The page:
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Sorcerers with the Elemental Bloodline have the ability to change damage type on spells that do energy damage to their bloodline type because of this:

Bloodline Arcana: Whenever you cast a spell that deals energy damage, you can change the type of damage to match the type of your bloodline. This also changes the spell's type to match the type of your bloodline.

In the glossary, "energy damage" is defined as being [acid], [cold], [fire], [electricity], or [sonic]. That means that the Bloodline Arcana would not allow one to cast Magic Missile which has the [force] damage type as a fire damage spell.

Snowball has the energy damage type of [cold, water].

Can said sorcerer cast a Snowball that does [fire, water] damage?

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Yes, as that's what the rule says you can do. If you are having trouble visualizing it, "steam" might help.

You can freely have e.g. flaming and frost enchantments on the same sword - there's no "they cancel each other out" rules anywhere. If you allow it, you figure out how to justify/skin it, but combinations of "opposed" energies are completely rules-legit.

Note also that you're slightly confusing classically opposed elements like fire/water and earth/air with the D&D energies - acid, cold, fire, etc. Fire is both an element and an energy type, while water is only a descriptor and cold is a damage type and a descriptor. Water is in the spell descriptors but not the damage type; it's a spell with fire and water descriptors but a damage type of fire.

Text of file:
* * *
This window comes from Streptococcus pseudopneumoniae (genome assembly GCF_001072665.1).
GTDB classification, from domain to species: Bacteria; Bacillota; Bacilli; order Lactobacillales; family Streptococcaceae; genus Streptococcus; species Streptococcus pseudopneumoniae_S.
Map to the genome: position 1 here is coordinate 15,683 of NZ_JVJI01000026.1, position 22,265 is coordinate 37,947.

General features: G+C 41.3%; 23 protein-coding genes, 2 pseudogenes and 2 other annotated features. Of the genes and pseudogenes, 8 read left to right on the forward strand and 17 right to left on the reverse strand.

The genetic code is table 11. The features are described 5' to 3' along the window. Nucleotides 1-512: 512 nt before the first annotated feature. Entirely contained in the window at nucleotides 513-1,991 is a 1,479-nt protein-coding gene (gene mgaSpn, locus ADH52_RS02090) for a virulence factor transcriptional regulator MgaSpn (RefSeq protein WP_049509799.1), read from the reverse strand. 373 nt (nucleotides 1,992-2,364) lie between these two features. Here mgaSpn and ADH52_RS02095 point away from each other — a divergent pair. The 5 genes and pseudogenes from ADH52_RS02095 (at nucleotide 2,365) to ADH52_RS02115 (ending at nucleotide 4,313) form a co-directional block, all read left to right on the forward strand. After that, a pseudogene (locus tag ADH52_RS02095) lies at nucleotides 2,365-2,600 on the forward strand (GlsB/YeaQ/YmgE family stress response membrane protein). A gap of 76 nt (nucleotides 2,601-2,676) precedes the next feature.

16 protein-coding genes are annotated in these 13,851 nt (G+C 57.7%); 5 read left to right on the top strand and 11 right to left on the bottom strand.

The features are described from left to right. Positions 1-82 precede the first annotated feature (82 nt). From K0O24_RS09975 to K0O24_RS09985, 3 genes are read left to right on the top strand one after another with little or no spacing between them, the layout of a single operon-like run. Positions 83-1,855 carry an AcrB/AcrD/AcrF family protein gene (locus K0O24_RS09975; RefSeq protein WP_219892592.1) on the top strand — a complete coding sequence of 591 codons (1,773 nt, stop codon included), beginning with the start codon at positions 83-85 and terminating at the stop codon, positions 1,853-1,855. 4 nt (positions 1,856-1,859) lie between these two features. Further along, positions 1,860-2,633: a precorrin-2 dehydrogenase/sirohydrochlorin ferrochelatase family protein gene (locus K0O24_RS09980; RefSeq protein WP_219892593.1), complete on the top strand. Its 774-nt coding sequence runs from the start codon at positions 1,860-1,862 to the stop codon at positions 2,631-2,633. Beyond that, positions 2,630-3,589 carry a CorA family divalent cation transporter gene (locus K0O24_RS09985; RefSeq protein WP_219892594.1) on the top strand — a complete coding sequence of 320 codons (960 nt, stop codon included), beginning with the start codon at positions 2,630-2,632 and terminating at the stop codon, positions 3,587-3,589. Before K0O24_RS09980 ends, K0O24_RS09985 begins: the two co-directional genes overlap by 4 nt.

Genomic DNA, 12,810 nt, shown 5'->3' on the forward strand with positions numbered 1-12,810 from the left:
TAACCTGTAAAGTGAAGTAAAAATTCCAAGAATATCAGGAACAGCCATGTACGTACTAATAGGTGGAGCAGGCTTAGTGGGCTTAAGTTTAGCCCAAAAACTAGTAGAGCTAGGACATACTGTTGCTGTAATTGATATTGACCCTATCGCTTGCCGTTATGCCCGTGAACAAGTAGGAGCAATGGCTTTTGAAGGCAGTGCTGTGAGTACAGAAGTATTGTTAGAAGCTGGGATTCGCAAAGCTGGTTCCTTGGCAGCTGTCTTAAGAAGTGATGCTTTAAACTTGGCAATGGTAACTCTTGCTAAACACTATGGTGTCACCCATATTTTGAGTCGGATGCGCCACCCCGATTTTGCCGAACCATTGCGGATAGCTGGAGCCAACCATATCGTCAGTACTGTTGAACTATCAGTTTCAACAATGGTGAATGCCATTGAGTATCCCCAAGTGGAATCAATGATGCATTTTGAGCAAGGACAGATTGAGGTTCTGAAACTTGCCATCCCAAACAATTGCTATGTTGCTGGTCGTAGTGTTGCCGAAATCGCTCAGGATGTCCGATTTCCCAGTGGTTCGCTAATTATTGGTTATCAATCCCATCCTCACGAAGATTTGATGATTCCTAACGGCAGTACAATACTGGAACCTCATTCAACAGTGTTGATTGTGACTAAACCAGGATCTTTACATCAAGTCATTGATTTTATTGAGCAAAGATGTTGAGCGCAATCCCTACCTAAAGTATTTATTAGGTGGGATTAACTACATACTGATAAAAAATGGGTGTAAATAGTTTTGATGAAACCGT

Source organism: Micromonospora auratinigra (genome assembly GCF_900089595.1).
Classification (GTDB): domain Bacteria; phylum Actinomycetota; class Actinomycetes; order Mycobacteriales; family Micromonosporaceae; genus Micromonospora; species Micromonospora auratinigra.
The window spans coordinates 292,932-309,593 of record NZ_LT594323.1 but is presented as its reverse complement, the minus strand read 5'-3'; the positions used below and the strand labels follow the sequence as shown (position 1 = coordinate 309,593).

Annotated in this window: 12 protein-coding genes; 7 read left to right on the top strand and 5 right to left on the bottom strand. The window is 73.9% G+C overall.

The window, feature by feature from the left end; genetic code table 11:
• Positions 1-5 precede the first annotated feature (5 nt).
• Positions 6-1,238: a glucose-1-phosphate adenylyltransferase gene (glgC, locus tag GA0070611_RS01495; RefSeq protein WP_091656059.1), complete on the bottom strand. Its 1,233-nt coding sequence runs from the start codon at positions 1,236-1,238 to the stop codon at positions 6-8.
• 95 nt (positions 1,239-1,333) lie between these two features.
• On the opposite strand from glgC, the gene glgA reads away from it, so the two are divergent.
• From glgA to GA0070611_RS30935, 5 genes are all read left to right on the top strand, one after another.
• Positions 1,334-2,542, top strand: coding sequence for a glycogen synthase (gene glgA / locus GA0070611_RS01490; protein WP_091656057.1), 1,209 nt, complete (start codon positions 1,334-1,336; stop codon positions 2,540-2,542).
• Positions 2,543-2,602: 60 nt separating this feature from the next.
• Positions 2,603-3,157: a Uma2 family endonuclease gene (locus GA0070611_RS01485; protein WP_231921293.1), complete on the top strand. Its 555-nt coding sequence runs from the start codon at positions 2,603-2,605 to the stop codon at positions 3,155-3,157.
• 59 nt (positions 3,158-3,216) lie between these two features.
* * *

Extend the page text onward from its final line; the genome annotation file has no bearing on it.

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  • \$\begingroup\$ IIRC Water is a damage type, just a very rare one. Or at least the calculated luck spell (d20pfsrd.com/magic/all-spells/c/calculated-luck) seems to think so (granted, it also thinks air and earth are damage types as well). You are right about snowball, though. \$\endgroup\$ – the dark wanderer Nov 16 '14 at 0:33
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Snowball does NOT deal [cold, water] damage. It is a [cold, water] spell that deals cold damage. [cold, water] is its descriptor, cold is its damage type (from the text).

If you use your bloodline arcana, it would not deal [fire, water] damage. [fire, water] is a descriptor, not a damage type. It would simply deal fire instead of cold, but the spell's descriptor would change from [cold, water] to [fire, water] because you replaced the cold damage with fire damage.

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